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In this issue, we will explore the basics of Terraform, an open-source Infrastructure-as-Code (IaC) tool, and how it can simplify and automate the provisioning and management of your cloud infrastructure.
Join us as we uncover the key concepts and best practices to help you get started with Terraform and unlock its full potential.
🚨 P.S.: If you make it through this issue, we'll farewell you with some fascinating facts about Terraform that could definitely blow your mind even more and two sweet discounts 🍬 you'll hopefully enjoy! 💛
Next Project: The CloudWatch Book 📕
First of all, some news from us. We decided to tackle the next project which will be 🥁 the CloudWatch Book. If you're interested in the project check out the link.
Without further ado, let's get going! 🌟
Before jumping in, have a look at the most important things about Terraform in our infographic below.
A Little Reminder: What's IaC and why do we need it?
Before the cloud, changing the hardware your application runs on was difficult. But now, you can easily scale your application up or out, without any upfront costs.
You can provision infrastructure globally and delete it quickly when you no longer need it.
This has created a need for tools that can manage infrastructure resources programmatically.
With Infrastructure-as-Code tools, you can define all your infrastructure resources as code, alongside your application code.
Terraform stands out as one of the leading and highly adaptable IaC tools available today.
P.S.: If you want to delve deeper into the foundational aspects of IaC on AWS, we recommend checking out our previous blog posts about the history of IaC.
Declarative vs. Imperative Approaches
There are two types of IaC tools: declarative and imperative.
- Declarative tools define the desired state of the infrastructure without specifying the steps. Examples include Terraform and CloudFormation, which use YAML or JSON.
- Imperative tools list the commands needed to achieve the desired state. They often use Object-Oriented languages like TypeScript.
Declarative tools focus on defining the desired state of the infrastructure, while imperative tools explicitly list the commands needed to achieve that state. Each approach has its own benefits and considerations to take into account when choosing an IaC tool.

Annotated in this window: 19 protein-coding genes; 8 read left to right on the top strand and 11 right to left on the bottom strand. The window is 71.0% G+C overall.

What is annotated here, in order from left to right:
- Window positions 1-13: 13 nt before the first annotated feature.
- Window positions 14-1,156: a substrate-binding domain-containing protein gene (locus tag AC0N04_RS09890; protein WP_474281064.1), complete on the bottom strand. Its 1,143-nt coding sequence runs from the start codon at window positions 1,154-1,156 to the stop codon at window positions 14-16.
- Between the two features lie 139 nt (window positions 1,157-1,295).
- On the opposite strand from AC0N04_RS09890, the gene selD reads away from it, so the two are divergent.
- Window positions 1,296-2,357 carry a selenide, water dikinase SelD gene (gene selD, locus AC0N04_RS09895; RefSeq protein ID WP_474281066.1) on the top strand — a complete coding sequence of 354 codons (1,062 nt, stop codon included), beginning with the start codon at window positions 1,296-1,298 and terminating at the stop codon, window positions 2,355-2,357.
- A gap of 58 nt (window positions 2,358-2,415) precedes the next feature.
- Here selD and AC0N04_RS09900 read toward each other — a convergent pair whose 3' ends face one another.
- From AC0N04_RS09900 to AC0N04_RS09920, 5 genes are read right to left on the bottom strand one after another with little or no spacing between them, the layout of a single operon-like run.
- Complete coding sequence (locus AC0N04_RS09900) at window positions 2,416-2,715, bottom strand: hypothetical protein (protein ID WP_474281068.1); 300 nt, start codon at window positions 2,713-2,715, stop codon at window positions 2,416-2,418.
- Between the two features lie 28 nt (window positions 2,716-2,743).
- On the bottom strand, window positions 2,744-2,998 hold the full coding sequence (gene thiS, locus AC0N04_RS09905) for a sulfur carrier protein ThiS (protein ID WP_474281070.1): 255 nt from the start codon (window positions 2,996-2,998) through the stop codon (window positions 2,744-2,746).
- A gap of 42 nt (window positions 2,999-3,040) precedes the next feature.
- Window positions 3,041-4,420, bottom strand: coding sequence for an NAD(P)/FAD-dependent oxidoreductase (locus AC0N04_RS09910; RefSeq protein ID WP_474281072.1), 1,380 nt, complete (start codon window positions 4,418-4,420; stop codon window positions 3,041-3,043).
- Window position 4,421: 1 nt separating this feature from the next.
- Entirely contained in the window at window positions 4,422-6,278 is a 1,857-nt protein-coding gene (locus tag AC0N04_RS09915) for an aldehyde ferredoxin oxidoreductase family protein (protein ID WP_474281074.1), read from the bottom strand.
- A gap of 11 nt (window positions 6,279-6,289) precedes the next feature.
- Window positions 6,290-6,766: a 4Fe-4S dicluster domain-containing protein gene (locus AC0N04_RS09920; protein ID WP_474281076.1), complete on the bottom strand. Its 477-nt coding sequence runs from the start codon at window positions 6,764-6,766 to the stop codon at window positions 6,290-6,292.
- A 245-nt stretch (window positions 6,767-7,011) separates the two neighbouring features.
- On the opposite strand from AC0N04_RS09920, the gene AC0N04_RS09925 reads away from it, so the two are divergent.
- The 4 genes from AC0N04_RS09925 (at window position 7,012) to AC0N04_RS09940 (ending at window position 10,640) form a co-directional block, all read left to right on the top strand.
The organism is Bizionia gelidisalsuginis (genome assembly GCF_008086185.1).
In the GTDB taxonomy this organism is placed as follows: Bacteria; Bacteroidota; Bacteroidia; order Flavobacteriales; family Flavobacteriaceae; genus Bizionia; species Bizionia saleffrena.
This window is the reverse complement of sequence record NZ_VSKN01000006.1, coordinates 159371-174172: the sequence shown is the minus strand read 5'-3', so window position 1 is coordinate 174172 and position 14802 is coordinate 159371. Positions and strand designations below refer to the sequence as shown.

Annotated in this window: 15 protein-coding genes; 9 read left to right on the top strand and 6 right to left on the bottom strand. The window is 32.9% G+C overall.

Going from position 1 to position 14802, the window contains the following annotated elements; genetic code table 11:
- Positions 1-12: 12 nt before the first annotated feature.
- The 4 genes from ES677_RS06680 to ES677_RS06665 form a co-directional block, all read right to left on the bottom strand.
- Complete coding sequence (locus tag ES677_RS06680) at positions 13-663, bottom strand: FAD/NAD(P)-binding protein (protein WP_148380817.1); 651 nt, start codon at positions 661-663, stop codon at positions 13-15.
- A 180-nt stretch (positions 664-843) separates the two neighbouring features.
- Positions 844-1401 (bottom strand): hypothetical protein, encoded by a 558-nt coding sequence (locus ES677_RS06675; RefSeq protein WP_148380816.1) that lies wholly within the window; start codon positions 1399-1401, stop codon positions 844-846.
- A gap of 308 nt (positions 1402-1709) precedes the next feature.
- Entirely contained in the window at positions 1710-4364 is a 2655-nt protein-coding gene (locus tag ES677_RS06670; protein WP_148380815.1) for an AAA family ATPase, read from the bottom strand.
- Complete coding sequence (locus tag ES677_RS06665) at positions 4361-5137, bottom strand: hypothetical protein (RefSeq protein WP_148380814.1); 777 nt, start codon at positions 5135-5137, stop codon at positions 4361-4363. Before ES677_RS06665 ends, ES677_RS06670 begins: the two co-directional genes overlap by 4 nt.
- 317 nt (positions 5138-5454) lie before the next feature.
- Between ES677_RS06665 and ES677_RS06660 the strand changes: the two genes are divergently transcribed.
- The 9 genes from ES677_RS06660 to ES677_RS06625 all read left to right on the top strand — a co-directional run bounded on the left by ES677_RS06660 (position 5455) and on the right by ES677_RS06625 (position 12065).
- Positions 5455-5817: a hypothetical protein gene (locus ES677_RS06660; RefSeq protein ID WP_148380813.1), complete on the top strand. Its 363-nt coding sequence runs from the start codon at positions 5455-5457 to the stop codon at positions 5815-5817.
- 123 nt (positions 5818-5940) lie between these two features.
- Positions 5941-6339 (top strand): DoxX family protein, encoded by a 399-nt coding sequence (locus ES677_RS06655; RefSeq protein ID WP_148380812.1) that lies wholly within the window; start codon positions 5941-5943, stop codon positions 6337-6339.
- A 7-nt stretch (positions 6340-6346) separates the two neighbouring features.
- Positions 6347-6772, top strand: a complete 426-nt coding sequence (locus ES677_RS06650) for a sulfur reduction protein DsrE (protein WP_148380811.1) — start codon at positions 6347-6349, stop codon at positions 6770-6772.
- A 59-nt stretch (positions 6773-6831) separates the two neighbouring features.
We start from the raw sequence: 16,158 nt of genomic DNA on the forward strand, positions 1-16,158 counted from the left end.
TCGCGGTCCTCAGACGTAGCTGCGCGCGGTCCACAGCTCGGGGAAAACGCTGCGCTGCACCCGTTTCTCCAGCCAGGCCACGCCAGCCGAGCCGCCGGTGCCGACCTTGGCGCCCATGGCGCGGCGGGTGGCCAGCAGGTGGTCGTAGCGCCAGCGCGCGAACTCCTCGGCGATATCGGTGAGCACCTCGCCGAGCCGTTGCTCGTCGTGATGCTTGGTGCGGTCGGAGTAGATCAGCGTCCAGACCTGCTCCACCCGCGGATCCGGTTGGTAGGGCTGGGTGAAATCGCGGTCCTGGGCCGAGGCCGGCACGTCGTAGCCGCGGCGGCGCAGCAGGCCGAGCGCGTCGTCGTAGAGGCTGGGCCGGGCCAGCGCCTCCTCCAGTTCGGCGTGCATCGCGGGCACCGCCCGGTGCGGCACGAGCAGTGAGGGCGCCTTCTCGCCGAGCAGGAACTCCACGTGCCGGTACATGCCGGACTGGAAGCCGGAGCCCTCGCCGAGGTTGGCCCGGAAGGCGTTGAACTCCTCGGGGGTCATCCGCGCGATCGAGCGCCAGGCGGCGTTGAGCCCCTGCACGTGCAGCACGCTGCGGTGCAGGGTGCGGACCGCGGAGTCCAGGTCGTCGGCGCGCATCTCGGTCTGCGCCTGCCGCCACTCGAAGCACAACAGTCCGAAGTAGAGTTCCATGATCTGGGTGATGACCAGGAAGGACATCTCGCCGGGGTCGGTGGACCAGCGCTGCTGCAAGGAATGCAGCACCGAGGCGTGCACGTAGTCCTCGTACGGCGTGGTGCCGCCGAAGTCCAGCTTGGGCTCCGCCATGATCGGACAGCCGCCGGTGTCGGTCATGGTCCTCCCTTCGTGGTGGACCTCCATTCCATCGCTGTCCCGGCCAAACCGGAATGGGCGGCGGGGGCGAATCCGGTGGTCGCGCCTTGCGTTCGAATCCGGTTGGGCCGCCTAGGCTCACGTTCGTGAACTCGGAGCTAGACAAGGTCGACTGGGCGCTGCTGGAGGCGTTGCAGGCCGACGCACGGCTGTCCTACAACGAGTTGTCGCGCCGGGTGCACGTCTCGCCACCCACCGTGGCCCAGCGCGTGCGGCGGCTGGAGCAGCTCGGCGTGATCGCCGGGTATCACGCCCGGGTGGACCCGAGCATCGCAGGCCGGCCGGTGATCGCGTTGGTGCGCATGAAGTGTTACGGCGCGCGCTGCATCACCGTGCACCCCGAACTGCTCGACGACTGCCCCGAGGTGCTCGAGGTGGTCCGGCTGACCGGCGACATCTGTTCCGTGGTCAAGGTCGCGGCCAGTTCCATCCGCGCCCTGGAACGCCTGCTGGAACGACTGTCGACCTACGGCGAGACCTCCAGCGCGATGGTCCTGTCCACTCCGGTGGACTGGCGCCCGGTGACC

Key Concepts of Terraform
Terraform stands out as one of the most flexible options available. To fully grasp its capabilities and utilize it effectively, it's important to familiarize ourselves with its key concepts.
Multi-Platform Support via Providers
Terraform offers support for a wide range of cloud providers and services through its provider plugins. In addition to AWS, it also supports GCP, Azure, and other services like NewRelic.
This flexibility allows you to build a multi-cloud or multi-platform environment without the need for multiple tools.
Remote Tracking of Infrastructure State
One of the key features of Terraform is its ability to keep track of the state of your infrastructure. Whenever you make changes to your infrastructure by creating, updating, or deleting resources, Terraform saves the current state.
This means that Terraform remembers which resources are currently created and their configurations. This enables Terraform to determine the necessary changes required to reach the desired state, ensuring consistency and accuracy.
The infrastructure state can be stored remotely, such as in an S3 bucket. This allows you to run Terraform from different locations while maintaining the same results.
Abstractions and Blueprints via Modules
Terraform modules provide a way to create blueprints for your infrastructure and encapsulate configurations.
This allows you to create complex infrastructure setups hidden behind an abstraction layer. Modules also enable you to reuse these setups in different environments.
Terraform offers two important commands: plan and apply.
The plan command previews the changes that Terraform would execute. It helps prevent unintended changes and allows for safer and more controlled updates. The previewed plan can be saved locally and executed as-is.
The apply command executes all the changes indicated by Terraform to achieve the desired state of the infrastructure.
Terraform comes with a lot of features. Let's explore some of the most important ones!
Terraform modules provide a way to encapsulate and reuse infrastructure configurations, simplifying the management of complex environments and promoting the adoption of best practices.
In the example graphic below, we have two separate modules that define blueprints for different components: